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Kyasanur Forest Disease

  • 22 May 2021
  • 3 min read

Why in News

A new point-of-care test has been found to be highly sensitive in the rapid diagnosis of Kyasanur Forest Disease (KFD).

  • This disease is also known as monkey fever.

Key Points

  • Point-of-care Test:
    • About:
      • It is developed by Indian Council of Medical Research (ICMR)-National Institute of Virology.
      • It includes a battery-operated Polymerase Chain Reaction (PCR) analyser, which is a portable, lightweight and universal cartridge-based sample pre-treatment kit and nucleic acid extraction device that aid in sample processing at the point of care.
    • Benefits:
      • It would be beneficial for the diagnosis of KFD as the outbreaks mainly happen in remote areas, where there is lack of well-equipped sample handling and laboratory testing facilities.
      • It would be useful in quick patient management and controlling further spread of the virus.
  • Kyasanur Forest Disease:
    • About:
      • It is caused by Kyasanur Forest disease Virus (KFDV), which primarily affects humans and monkeys.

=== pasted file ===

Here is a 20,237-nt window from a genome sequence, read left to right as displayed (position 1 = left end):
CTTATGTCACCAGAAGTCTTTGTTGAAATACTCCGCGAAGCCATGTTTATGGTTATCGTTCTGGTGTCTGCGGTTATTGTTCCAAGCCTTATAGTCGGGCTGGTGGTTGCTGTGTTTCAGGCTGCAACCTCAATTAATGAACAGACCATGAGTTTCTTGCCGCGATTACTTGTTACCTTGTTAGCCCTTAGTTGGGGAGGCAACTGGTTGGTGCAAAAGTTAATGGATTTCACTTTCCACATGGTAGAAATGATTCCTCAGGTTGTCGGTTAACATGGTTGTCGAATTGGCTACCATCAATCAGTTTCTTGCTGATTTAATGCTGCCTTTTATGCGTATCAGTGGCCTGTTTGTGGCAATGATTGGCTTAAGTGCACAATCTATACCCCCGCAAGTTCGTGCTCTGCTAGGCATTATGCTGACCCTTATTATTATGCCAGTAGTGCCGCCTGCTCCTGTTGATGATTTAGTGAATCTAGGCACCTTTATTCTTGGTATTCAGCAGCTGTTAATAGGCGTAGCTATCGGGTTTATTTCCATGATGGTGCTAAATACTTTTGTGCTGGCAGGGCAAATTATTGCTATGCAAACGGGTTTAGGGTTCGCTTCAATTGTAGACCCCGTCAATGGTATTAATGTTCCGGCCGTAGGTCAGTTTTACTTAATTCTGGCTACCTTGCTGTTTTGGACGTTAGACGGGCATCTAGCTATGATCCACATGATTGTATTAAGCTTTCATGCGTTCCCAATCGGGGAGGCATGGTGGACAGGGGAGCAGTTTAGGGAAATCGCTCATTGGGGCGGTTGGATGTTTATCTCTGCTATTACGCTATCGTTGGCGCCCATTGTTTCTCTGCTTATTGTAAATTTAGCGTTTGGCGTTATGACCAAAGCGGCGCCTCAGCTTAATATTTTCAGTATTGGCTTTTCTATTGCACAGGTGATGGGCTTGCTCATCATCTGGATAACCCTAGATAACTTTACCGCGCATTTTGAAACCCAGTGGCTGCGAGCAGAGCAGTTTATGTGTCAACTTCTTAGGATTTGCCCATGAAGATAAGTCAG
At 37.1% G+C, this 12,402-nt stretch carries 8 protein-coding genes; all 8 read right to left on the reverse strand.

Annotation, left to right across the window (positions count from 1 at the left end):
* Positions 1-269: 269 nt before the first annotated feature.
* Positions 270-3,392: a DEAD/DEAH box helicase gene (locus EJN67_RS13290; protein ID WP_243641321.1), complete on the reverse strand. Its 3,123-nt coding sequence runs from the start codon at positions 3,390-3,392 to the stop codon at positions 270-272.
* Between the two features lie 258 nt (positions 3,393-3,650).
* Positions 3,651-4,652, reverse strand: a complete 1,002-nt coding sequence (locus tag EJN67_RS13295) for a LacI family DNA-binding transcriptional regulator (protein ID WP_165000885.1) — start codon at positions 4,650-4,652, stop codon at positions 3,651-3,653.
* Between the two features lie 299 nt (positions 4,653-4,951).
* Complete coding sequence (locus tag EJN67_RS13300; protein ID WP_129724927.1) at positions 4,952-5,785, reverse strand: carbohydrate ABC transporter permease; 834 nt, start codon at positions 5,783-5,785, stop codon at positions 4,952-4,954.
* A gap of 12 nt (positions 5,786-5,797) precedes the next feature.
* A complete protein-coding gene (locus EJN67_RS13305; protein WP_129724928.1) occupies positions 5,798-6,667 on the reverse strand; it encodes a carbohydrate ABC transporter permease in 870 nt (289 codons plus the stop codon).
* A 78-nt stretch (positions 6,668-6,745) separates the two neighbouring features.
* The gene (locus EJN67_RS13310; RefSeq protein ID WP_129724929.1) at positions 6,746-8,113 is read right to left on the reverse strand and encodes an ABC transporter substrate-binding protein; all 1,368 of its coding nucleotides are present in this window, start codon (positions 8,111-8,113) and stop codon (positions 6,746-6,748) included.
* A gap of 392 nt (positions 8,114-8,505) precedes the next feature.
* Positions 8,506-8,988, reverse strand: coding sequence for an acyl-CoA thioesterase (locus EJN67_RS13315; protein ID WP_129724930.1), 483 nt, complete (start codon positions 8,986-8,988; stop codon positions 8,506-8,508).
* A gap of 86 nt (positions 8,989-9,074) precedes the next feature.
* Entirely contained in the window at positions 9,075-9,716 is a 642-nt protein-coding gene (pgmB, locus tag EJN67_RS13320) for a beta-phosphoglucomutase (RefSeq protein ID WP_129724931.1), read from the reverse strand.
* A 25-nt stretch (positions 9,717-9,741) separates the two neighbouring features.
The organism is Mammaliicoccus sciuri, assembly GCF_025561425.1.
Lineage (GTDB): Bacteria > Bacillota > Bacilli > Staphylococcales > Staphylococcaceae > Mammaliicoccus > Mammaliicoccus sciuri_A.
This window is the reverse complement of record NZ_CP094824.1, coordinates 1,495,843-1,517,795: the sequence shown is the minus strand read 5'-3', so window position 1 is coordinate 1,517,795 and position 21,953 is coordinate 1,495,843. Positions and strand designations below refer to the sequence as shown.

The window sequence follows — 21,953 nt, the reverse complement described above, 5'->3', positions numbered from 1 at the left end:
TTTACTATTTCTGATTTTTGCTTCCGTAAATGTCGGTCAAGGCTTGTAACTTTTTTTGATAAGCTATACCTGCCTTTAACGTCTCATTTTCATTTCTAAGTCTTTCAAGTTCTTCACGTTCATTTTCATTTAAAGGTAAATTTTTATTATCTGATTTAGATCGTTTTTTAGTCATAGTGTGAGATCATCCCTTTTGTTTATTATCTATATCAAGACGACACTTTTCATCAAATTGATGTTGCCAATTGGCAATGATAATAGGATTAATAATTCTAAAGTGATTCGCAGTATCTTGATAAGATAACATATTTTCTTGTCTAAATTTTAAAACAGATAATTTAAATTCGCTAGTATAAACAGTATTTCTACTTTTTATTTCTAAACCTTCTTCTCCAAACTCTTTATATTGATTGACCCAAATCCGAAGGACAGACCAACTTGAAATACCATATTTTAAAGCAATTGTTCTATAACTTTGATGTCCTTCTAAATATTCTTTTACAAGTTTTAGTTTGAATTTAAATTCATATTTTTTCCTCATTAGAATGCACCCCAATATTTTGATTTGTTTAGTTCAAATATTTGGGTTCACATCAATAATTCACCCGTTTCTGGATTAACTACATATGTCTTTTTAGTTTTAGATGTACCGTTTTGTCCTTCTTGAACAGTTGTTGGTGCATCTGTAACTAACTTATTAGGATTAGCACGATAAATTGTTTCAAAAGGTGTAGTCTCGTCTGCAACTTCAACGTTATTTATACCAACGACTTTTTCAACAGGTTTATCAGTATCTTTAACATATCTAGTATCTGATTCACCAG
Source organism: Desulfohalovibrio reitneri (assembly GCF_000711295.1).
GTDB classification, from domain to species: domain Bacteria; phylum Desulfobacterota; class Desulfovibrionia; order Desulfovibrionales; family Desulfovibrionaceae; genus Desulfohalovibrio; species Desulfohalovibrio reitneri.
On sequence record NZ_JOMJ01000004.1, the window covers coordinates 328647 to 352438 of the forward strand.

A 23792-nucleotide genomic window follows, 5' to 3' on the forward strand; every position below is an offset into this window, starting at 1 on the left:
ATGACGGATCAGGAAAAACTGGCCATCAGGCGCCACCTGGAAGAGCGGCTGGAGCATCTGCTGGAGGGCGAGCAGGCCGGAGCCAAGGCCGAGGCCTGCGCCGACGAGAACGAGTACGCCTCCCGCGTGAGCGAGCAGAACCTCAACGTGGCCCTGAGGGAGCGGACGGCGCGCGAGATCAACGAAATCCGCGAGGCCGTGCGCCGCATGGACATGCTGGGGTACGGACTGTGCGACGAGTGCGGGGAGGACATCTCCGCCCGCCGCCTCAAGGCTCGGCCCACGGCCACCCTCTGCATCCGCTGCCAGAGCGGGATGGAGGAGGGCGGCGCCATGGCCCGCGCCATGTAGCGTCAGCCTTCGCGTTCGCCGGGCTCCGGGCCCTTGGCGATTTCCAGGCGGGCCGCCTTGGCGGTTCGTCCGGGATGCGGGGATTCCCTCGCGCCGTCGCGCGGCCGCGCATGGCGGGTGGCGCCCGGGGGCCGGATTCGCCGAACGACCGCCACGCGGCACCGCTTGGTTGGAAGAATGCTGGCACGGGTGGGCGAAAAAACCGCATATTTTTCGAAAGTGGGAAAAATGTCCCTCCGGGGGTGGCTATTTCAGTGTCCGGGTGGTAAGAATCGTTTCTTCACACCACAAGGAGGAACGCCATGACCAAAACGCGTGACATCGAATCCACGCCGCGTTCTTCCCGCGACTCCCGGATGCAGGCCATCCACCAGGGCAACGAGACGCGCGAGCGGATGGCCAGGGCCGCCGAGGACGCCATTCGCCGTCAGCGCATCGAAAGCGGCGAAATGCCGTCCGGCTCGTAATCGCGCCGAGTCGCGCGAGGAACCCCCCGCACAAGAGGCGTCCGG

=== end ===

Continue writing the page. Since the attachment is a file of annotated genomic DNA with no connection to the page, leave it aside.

• It was first identified in 1957 in a sick monkey from the Kyasanur Forest in Karnataka. Since then, between 400-500 human cases per year have been reported.
      • Eventually, KFD emerged as a grave public health problem spreading through the entire Western Ghats.
    • Transmission:
      • In nature, the virus is maintained mainly in hard ticks (Haemaphysalis spinigera), monkeys, rodents and birds.
      • To humans, it may occur after a tick bite or contact with an infected animal (a sick or recently dead monkey).
    • Symptoms:
      • Characterised by chills, frontal headache, body ache, and high fever for five to 12 days with a case fatality rate of 3 to 5%.
    • Diagnosis:
    • Treatment and Prevention:
      • There is no specific treatment for monkey fever.
      • A vaccine (Formalin inactivated KFDV vaccine) does exist for KFD and is used in endemic areas of India.
        • However, it is found that vaccines are not effective once the person is infected with fever.

Source: IE

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